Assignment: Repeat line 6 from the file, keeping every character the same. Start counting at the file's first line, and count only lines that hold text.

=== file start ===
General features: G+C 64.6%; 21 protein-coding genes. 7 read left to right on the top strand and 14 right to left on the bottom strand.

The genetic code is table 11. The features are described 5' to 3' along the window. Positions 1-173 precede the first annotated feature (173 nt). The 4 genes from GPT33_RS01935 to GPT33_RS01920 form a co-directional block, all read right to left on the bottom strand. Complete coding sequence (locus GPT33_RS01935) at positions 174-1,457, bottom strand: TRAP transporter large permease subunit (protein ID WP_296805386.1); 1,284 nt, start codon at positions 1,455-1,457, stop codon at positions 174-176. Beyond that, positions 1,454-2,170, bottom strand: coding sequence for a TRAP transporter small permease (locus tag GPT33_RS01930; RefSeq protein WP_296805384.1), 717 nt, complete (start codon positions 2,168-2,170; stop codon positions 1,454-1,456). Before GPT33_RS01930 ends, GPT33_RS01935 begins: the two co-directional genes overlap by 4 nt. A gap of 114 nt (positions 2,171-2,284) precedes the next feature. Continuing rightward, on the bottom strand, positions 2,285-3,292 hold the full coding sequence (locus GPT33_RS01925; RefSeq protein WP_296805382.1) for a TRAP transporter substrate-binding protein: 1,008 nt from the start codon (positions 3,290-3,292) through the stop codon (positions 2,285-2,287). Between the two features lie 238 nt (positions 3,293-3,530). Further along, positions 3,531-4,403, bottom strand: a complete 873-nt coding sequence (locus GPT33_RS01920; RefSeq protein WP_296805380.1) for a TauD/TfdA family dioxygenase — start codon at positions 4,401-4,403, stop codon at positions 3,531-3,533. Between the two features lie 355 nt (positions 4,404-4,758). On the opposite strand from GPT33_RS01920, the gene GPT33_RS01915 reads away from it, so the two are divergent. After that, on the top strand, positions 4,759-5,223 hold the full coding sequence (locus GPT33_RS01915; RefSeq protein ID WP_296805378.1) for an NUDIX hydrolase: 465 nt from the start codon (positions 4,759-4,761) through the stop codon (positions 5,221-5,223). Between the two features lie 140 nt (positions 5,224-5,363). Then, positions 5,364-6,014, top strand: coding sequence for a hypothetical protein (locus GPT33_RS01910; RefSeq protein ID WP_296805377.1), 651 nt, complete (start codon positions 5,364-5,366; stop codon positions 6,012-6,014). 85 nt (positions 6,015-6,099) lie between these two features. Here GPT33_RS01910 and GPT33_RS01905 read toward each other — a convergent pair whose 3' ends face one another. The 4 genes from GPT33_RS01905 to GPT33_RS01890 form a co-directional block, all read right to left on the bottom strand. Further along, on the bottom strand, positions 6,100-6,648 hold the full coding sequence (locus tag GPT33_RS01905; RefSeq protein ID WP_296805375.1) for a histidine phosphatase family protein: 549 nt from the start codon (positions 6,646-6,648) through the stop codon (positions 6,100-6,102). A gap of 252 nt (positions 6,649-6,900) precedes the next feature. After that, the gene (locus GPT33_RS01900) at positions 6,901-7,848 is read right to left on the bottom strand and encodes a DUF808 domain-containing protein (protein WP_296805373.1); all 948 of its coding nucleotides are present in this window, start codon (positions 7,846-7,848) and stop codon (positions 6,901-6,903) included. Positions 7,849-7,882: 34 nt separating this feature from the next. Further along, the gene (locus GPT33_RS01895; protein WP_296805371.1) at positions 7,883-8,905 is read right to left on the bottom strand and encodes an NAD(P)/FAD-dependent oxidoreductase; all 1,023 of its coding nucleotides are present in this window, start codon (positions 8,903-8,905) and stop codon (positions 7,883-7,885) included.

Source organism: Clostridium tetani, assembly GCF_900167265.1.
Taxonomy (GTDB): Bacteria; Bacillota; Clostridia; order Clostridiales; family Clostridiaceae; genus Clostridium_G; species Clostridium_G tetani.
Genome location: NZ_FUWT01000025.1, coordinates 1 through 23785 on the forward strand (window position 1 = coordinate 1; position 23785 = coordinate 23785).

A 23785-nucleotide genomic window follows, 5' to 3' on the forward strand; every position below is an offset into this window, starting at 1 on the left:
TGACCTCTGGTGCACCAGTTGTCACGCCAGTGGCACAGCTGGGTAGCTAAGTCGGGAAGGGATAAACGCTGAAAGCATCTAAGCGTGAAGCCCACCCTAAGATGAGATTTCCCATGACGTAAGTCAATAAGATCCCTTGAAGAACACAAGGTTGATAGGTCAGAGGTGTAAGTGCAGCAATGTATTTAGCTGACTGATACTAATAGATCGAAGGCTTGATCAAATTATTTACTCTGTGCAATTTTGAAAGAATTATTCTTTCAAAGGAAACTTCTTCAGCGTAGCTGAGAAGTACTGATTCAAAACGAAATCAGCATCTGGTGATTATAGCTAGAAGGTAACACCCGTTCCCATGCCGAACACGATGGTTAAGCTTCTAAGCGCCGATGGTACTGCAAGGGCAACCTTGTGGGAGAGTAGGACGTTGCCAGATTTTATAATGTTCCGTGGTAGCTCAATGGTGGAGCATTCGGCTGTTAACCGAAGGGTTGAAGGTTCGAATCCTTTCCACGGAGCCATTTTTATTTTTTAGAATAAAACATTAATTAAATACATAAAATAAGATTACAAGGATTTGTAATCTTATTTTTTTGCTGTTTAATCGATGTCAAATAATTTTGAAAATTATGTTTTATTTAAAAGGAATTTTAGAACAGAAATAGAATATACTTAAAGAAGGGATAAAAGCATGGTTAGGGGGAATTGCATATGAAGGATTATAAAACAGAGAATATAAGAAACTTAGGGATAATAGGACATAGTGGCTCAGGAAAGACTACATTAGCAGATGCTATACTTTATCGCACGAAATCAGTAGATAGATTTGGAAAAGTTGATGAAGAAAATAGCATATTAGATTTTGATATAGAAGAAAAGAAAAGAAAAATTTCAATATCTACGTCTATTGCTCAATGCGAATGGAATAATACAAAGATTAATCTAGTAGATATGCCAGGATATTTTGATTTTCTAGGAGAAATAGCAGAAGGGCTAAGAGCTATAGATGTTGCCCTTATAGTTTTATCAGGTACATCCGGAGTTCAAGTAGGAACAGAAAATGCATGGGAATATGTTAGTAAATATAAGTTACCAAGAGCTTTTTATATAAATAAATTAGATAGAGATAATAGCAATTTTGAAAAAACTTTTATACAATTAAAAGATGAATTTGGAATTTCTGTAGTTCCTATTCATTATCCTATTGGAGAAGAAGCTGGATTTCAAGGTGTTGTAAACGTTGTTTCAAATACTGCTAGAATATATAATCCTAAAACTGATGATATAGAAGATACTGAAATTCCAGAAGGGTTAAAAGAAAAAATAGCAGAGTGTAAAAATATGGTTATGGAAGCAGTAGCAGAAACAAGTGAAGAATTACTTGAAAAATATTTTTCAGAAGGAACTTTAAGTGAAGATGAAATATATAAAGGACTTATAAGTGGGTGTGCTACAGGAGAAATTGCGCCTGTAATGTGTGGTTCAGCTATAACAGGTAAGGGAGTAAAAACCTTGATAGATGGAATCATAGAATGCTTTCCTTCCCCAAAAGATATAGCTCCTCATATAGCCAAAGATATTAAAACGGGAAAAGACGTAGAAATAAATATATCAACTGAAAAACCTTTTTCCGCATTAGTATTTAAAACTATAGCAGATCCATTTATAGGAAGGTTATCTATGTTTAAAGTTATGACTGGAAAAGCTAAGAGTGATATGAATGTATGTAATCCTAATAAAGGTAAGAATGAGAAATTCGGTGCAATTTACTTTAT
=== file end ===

A 23785-nucleotide genomic window follows, 5' to 3' on the forward strand; every position below is an offset into this window, starting at 1 on the left: